We’ve written about the huge discounts that are coming for Bitcoin users in the future, but this one sounds a bit too good to be true. A new tech startup named Brawker is looking to match Bitcoin buyers with people who are looking to purchase items online with their bitcoins. The way it works is that a person with a credit card will essentially order a product for someone else over the Internet. Once the product arrives at the other person’s home, that individuals bitcoins are then sent to the person who bought the item in the first place. This seems like an awesome deal for anyone who is holding bitcoins, but we’ll have to wait and see if there is a market for people who wish to purchase bitcoins with a huge markup. There is definitely some added convenience when it comes to using a credit card to purchase bitcoins, but the chargebacks and fees associated with credit cards make it an uneconomical choice for bitcoin trading. In other words, there will be Bitcoin spenders lining up around the block to get 7% cash back on their online Bitcoin purchases, but that doesn’t mean there will be people willing to buy bitcoins with a 7% surcharge on the other side of those transactions.
A few different companies have tried to allow customers to purchase bitcoins with a credit or debit card in the past, but there have been mixed results among those who have gone down this road. BTCQuick is perhaps the most successful company in this space, as they were able to sell $2 million worth of bitcoins as of October 2013. After their early success, BTCQuick was eventually forced to shutdown due to many issues related to credit card and ACH payments. Brawker, which is based out of Hong Kong, offers a new twist on this niche market by making a Bitcoin buy order as simple as buying something off Amazon. While the fees are still much higher than what you’d find on a normal exchange, there will likely be a few individuals who are willing to pay a few extra dollars for the added convenience of purchasing bitcoins with a credit card.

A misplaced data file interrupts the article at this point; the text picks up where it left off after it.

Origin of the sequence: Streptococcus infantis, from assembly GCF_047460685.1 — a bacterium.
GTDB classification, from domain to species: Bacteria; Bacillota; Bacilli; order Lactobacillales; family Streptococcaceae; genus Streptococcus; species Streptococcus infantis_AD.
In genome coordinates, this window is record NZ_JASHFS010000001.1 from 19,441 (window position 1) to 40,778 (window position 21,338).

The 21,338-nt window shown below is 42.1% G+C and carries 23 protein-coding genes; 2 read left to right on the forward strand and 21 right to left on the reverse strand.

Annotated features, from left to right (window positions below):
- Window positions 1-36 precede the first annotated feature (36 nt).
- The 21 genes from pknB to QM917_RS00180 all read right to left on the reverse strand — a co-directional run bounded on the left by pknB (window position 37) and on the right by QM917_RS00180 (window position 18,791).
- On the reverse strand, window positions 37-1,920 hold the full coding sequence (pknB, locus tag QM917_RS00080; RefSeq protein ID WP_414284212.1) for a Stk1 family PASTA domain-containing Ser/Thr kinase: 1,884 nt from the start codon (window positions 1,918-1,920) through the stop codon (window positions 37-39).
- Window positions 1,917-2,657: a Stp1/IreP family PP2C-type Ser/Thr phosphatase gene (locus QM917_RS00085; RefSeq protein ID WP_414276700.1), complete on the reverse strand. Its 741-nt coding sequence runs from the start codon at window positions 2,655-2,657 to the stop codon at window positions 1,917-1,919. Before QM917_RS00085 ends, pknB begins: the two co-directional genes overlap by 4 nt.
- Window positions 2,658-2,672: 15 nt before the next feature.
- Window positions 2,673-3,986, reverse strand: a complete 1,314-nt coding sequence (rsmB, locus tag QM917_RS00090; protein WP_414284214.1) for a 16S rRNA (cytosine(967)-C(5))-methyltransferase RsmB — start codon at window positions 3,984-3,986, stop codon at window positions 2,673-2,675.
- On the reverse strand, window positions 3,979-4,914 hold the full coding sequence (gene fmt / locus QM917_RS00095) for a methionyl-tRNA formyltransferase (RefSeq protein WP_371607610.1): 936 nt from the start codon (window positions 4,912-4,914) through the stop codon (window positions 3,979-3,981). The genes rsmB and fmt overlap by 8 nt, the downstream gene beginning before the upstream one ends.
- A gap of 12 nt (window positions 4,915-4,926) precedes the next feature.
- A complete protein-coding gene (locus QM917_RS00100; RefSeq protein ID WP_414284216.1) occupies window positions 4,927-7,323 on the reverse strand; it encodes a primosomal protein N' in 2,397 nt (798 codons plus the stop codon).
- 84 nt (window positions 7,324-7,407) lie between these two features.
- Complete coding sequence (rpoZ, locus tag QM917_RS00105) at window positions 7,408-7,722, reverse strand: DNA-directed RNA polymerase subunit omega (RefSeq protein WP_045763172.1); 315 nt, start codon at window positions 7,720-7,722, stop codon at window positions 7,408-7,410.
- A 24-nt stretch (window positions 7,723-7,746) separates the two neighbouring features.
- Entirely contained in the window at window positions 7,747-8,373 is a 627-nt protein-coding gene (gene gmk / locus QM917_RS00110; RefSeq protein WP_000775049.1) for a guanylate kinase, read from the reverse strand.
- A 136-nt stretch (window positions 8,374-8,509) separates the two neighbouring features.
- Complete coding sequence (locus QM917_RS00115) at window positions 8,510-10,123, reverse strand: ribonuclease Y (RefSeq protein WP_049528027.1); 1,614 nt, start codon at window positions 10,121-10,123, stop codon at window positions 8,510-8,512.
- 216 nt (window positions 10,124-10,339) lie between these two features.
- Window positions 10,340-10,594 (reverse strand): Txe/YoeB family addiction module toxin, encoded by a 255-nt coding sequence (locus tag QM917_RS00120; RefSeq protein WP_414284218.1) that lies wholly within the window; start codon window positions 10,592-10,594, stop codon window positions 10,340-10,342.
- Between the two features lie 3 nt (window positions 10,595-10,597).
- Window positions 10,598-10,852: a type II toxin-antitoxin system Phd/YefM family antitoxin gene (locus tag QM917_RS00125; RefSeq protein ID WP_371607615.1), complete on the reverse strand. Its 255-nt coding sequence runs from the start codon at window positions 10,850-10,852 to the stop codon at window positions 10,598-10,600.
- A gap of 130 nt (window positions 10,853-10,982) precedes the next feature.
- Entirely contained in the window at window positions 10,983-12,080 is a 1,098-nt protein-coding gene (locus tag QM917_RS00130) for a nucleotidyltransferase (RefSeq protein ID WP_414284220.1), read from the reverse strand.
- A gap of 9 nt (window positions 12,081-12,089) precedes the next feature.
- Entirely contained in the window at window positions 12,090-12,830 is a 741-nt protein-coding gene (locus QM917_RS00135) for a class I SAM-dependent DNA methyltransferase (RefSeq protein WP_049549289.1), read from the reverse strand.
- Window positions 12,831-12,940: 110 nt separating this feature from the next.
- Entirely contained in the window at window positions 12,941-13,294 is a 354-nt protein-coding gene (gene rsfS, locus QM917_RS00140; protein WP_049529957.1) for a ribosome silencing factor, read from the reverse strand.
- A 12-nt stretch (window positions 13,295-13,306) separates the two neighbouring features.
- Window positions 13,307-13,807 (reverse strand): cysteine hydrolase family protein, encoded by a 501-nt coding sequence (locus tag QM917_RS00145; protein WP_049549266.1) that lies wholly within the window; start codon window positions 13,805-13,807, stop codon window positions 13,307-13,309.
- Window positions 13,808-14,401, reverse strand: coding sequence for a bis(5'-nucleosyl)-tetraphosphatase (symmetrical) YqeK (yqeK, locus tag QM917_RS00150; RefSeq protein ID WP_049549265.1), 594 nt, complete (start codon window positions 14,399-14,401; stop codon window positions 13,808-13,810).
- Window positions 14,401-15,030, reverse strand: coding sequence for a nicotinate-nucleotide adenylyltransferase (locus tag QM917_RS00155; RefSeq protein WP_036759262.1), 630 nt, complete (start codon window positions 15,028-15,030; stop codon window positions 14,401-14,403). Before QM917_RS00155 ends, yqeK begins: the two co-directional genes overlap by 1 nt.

Another interesting aspect of Brawker is that it could open the door for buying and selling bitcoins in an anonymous manner. If someone wishes to purchase bitcoins anonymously, all they would need to do is order a product for someone on Amazon. That person would receive the product, and they would receive bitcoins from that individual. This service can also be used to buy items off Amazon in a somewhat anonymous manner, although the two parties will always be connected indirectly through Amazon or any other online store. As a company based in Hong Kong that is not directly tied to the financial transactions of its users, Brawker does not plan to share the personal details of their customers with anyone. Here is what their FAQ says about that very topic:
Does Brawker disclose my identity to anyone else? How about government agencies?
Brawker does not disclose users’ identities. Note that because of its operating structure, Brawker is not a financial institution subject to banking industry regulations.
It will be interesting to track the success of this business to see if it’s something that people will actually want to use. The 7% cash back and anonymity features will be enticing to some users, so it would not be that surprising to see some traffic build up on this site over the next few months. One major issue that could pop up is the usage of this service with stolen credit cards. If someone is trying to sell their bitcoins for products on the Internet while taking advantage of that 7% cash back service, then they need to be careful about doing business with individuals who are using stolen credit cards. During the dispute resolution process, the credit card company could come after the individuals who have decided to sell their bitcoins through Brawker. For a clearer definition of how this new system works, watch their introduction video below: